An integrated self-healable electronic skin system. (Courtesy of Zhenan Bao, Donghee Son, Jiheong Kang, and Orestis Vardoulis).
An integrated self-healable electronic skin system. (Courtesy of Zhenan Bao, Donghee Son, Jiheong Kang, and Orestis Vardoulis).

Electronic skin that heals itself after damage just like human skin could now be possible, according to new research [Son et al., Nature Nanotechnology (2018), 018-0244-6]. Wearable devices, which monitor heart rate for example, or life-like robotics and prosthetics need flexible, conformable skin-like electronic systems. But such systems also need to be robust enough to endure the wear and tear of human movement. Now a team, led by Zhenan Bao at Stanford University, Korea Institute of Science and Technology, Kyung Hee University, Asahi Kasei Corporation, and Samsung Advanced Institute of Technology, has developed a self-healing electronic skin system that can repair itself, unaided, after any damage.

“Electronic skin is a soft and stretchable electronic device inspired by human skin that is capable of sensing various external stimuli such as temperature, touch, and humidity,” explains one of the first authors of the study, Donghee Son, along with Jiheong Kang and Orestis Vardoulis.

The system devised by the team relies on a combination of a conducting nanostructured network embedded in a self-healing polymer matrix. The researchers used a tough, self-healing polymer, which incorporates strong and weak bonding units on a poly(dimethylsiloxane) backbone. The polymer can accommodate strains of up to 1600% and has extremely high fracture toughness. Embedded into the top surface of this conformable yet robust polymer matrix is a conductive network of either carbon nanotubes (CNTs) or silver nanowires (AgNWs).

When the composite is damaged – with a small cut, for example – the polymer matrix gradually repairs itself. Over the course of the few hours, the conductive nanostructured network follows suit, rearranging itself until conductive pathways are rebuilt. After about 24 h at room temperature, the researchers found that electrical resistance, which reaches infinitely high levels immediately after damage to the material, returns to pre-damage levels. Likewise the resistance-strain behavior also returns to normal after about 12 h. Moreover, the physical damage to the electronic skin system was almost indiscernible to the eye after a couple of days. Incredibly, even if the material is cut through entirely, the severed surfaces can still self-heal and reconstruct if brought back into contact with each other with only a small increase in resistance.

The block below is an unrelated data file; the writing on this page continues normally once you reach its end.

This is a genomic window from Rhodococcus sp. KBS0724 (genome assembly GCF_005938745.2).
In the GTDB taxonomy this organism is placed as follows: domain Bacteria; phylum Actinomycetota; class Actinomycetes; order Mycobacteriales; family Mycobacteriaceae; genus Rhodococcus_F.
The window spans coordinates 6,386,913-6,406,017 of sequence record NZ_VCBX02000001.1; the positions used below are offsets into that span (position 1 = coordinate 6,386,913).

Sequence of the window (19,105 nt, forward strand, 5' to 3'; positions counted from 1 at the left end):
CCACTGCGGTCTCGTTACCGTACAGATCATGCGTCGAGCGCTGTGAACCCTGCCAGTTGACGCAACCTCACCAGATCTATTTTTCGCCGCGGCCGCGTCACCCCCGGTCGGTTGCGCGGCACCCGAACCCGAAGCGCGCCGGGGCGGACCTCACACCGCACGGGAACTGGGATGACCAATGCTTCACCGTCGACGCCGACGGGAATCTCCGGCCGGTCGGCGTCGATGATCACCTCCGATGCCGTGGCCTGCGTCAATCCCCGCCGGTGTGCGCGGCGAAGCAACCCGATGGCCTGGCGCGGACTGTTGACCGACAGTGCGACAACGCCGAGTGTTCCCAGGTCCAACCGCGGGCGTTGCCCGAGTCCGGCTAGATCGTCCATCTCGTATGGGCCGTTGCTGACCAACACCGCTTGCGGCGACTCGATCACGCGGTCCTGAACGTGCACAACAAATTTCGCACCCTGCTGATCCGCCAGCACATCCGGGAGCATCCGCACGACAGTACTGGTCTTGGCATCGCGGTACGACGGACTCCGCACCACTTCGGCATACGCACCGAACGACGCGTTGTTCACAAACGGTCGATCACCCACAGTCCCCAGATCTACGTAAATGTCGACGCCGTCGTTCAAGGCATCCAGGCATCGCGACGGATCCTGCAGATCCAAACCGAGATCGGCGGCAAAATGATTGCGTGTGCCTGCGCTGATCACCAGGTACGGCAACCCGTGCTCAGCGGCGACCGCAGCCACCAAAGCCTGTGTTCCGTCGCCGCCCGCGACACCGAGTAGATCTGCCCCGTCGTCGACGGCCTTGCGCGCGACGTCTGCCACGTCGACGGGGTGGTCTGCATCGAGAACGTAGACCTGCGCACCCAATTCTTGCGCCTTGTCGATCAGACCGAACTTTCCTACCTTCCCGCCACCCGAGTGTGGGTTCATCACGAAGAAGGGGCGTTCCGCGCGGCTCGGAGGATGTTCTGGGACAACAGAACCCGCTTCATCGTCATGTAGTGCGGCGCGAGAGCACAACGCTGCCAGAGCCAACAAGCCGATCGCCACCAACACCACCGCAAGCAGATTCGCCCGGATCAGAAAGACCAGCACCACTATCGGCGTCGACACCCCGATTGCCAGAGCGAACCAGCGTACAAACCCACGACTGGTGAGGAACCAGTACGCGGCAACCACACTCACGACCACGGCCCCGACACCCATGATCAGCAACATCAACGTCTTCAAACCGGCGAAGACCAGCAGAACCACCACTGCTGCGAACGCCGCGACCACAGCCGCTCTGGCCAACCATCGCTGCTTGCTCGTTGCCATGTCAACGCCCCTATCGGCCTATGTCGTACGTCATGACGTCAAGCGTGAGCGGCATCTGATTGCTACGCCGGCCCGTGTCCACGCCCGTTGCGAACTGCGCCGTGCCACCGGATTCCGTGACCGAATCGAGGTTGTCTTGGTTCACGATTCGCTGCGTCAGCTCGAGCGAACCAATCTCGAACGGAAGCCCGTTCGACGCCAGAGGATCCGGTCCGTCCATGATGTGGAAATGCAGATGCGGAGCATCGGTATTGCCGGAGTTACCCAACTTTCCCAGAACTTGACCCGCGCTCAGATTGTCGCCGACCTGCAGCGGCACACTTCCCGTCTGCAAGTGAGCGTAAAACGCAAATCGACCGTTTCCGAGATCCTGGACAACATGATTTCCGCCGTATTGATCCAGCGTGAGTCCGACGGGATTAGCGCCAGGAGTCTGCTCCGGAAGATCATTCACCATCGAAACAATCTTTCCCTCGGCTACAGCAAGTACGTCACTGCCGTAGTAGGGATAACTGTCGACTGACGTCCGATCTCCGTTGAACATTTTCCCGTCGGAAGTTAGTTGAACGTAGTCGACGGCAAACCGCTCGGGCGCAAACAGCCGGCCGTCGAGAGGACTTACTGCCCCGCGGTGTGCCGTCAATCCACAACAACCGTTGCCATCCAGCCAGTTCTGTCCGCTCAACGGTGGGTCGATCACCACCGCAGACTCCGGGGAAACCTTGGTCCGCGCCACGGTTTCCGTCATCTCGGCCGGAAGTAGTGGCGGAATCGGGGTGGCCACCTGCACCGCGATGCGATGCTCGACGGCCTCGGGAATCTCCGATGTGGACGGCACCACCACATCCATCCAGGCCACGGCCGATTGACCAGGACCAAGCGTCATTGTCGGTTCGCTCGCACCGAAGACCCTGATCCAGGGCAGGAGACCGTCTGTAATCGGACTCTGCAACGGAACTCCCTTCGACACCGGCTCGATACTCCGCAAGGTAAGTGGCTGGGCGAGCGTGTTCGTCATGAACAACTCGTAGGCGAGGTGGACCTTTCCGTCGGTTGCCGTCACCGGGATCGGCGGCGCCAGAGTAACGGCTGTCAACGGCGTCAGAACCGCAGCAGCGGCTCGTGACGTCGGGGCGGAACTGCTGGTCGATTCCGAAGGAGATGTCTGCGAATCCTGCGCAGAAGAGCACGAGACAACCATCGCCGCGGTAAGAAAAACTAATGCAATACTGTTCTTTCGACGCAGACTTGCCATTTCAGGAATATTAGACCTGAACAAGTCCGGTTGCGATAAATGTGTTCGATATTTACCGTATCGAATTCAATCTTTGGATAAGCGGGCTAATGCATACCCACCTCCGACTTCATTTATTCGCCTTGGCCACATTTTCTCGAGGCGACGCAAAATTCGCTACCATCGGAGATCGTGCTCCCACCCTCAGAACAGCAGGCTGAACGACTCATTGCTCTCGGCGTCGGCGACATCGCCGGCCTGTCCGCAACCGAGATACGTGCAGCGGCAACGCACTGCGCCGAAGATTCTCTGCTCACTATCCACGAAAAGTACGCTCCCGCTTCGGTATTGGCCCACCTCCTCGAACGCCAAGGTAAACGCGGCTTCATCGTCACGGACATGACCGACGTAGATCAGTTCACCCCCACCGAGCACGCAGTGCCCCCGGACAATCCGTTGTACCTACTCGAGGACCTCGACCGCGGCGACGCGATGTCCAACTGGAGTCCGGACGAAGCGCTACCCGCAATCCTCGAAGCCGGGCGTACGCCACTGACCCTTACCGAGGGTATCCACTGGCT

“[This is] the first report of the molecular-level movement of polymer chains translating into macroscopic rearrangement of a conductive network,” says Son. “We have observed a new phenomenon in the reconstruction of a nanostructured conductive network.”

The team used either CNT or AgNWs polymer composites to create self-healing active components such as interconnects and electrodes for functional devices. A tough, self-healing polymer is used as the device substrate and to encapsulate the functional layers, which include self-healable ECG and strain/pressure sensors, protecting them from damage. A light emitting capacitor (LEC) array is also incorporated into the electronic skin system.

“Our integrated electron skin system can detect physiological signals and wirelessly transmit the recorded data to LEC arrays to display the user’s health condition in real-time,” points out Son.

The new electronic skin system is biocompatible and water-insensitive, as well as suitable for large-scale synthesis, making it ideal for wearable healthcare and prosthetic skin applications.

“Our work represents a new milestone in self-healing electronics,” says Son. “A combination of high toughness and autonomous self-healability would potentially validate future unbreakable wearable electronics.”

Marek W. Urban of Clemson University believes that Bao and her team have demonstrated one of the most elegant interplays of science and engineering in designing multi-functional self-healable electronic skin concepts. which may have many future applications.

“What is particularly impressive is the integration of inorganic and organic components each bringing unique properties, with potential applications in soft robotics, prosthetic skin, and flexible electronics,” he comments. “Self-reconstruction of conducting nanostructures in contact with a dynamically cross-linked polymer networks is particularly impressive.”

The only significant hurdle to overcome is the high power consumption of the LEC display, which will need to be reduced to extend device lifetime.

This article was originally published in Nano Today 22 (2018) 5–6.